Katie Anne Squats 405 Pounds at a Bodyweight of 72 Kilograms

Katie Anne is a powerlifter and IFPA Natural Figure Pro who has been taking her squats very seriously. The 2015 USAPL Raw Nationals 72kg Junior National Champion just posted the following video to her Instagram as she prepares for the 2017 Arnold Classic: an extremely impressive squat of 405 pounds (183.7kg) at 72kg bodyweight.

Four plates is no joke for anybody, though our favorite part of the video is the look of sheer ecstasy after she completes the lift.

Her full name is Katie Anna Rutherford, and along with tips like skincare for athletes and motivation tips, her popular YouTube channel has documented her entire journey toward her squat PR, which included a set of ten 315-pound (142.9-kilogram) squats, which we’ve embedded below.

Although she competes as a figure athlete, Rutherford has said in the past that her number one love is strength training. “It’s just you versus the weight,” she told Bret Contreras. “Not much subjectivity to the sport.” She does note that although she is a “dual athlete” in this regard she avoids any form of cardio. (Unless you count sets of more than eight reps.)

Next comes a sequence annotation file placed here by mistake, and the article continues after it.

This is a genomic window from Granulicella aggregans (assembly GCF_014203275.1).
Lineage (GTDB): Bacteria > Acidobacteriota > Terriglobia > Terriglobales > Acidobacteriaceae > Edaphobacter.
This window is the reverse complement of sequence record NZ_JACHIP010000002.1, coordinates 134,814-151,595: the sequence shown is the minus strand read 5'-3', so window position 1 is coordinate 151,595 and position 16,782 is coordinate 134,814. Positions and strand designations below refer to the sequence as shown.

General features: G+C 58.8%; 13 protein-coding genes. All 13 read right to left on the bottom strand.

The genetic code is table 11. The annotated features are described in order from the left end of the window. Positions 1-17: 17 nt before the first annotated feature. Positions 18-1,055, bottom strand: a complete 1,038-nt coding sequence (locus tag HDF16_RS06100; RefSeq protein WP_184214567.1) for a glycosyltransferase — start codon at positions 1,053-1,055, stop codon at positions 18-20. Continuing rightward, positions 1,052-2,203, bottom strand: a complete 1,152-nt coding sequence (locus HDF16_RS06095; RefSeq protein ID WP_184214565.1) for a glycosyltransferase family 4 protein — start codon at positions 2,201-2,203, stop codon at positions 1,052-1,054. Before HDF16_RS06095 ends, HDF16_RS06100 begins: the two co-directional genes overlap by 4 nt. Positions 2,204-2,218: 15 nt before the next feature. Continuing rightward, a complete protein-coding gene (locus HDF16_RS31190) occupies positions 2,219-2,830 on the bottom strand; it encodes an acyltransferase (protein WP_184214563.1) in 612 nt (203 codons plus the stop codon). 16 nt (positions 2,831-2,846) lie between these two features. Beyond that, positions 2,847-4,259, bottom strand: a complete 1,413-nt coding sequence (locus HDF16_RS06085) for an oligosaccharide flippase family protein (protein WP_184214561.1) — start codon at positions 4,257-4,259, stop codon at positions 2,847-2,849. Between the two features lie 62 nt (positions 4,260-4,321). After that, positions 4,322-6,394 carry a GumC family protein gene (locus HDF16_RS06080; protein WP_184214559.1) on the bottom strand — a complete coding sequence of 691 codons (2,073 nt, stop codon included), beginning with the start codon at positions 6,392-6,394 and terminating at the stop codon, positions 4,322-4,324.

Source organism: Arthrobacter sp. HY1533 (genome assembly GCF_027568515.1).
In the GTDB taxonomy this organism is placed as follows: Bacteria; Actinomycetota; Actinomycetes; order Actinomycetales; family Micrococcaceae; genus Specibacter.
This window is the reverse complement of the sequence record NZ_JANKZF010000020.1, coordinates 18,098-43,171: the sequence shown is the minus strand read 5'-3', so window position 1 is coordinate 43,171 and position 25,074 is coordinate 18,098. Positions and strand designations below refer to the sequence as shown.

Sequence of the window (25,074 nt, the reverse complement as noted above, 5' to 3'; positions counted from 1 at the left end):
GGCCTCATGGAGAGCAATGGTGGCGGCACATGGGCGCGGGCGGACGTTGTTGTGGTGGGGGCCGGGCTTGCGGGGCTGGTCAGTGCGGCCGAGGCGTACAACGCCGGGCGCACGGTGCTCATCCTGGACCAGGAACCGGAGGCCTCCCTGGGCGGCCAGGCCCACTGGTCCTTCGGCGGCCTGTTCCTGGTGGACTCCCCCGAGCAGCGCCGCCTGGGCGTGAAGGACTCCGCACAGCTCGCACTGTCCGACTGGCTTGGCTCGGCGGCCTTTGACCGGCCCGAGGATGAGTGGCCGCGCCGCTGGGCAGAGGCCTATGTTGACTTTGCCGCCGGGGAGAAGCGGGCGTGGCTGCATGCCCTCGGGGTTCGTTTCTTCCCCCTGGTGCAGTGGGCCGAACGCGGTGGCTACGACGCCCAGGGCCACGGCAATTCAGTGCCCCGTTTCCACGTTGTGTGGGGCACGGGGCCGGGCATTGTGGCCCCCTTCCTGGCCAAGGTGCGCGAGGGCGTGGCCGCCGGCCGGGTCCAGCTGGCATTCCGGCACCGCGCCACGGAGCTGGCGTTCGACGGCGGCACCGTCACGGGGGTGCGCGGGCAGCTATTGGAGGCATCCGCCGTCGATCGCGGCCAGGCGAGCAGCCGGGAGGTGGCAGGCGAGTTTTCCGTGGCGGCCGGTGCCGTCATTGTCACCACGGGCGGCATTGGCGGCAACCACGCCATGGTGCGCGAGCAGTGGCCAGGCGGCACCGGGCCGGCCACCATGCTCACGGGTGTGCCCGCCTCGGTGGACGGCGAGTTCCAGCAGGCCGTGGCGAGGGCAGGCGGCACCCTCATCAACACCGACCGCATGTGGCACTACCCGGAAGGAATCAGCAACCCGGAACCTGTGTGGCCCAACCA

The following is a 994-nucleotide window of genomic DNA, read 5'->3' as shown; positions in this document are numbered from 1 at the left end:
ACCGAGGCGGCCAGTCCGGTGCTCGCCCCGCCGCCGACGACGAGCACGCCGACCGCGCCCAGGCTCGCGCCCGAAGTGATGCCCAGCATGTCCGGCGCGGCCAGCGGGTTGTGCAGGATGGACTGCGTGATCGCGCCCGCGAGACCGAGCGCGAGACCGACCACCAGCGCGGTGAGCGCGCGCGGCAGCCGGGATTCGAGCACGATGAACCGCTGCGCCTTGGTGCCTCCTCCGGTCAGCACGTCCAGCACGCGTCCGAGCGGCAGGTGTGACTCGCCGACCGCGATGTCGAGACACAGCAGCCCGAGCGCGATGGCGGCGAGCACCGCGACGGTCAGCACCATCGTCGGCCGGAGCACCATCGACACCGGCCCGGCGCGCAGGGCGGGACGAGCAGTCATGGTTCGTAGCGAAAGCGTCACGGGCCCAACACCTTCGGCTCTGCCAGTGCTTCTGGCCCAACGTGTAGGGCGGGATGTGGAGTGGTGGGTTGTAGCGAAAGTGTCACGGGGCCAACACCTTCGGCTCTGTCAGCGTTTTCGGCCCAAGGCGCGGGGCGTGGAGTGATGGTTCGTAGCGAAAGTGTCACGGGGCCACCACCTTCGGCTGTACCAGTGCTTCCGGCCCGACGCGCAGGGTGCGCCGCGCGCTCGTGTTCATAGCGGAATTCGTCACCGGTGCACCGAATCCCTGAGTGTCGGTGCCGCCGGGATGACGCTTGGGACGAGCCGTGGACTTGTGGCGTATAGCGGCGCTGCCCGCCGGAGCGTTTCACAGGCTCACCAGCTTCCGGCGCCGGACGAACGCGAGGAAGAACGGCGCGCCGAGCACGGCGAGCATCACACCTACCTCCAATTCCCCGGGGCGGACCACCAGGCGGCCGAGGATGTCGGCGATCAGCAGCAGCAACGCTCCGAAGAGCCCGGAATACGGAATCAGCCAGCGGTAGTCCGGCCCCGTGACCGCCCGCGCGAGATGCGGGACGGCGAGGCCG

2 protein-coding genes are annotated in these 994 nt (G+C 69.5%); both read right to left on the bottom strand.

Rutherford is planning to compete at the Arnold Classic next week, and it looks like she’ll finish in better standing than at last year’s event. At the 2016 Arnold Pro Raw Challenge, she successfully squatted 375 pounds (170kg) but was red flagged for her third attempt, a 396.8lb (180kg) squat, for failing to achieve depth. (In the opinion of the judge, in any case.)

You can see the “failed” squat below.

At the same competition, she went on to bench 171 pounds (77.5kg) before failing her second attempt and deadlifted 408 pounds (185kg) for a total of 953 pounds.

We wish the best of luck to Rutherford at the 2017 Arnold – we think she’s got some serious PRs in her future.

Featured image via @katieanne100 on Instagram.


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I’m a journalist and content producer with over seven years' reporting experience on four continents, with most of that spent covering health-related issues. My resume includes covering cholera outbreaks in Kenya and the clubbing scene in Shanghai, which is also where I wrote my first ever health article for an English language magazine. (It was on diarrhea.)After returning to Australia to finish up degrees in Journalism and International Relations I wound up in New York City where I’ve worked for Men’s Health, VICE, Popular Science and others. I try to keep health relatively simple — it’s mostly vegetables and sweat — but I live to explore the debates, the fringes, the niche, and the nitty gritty.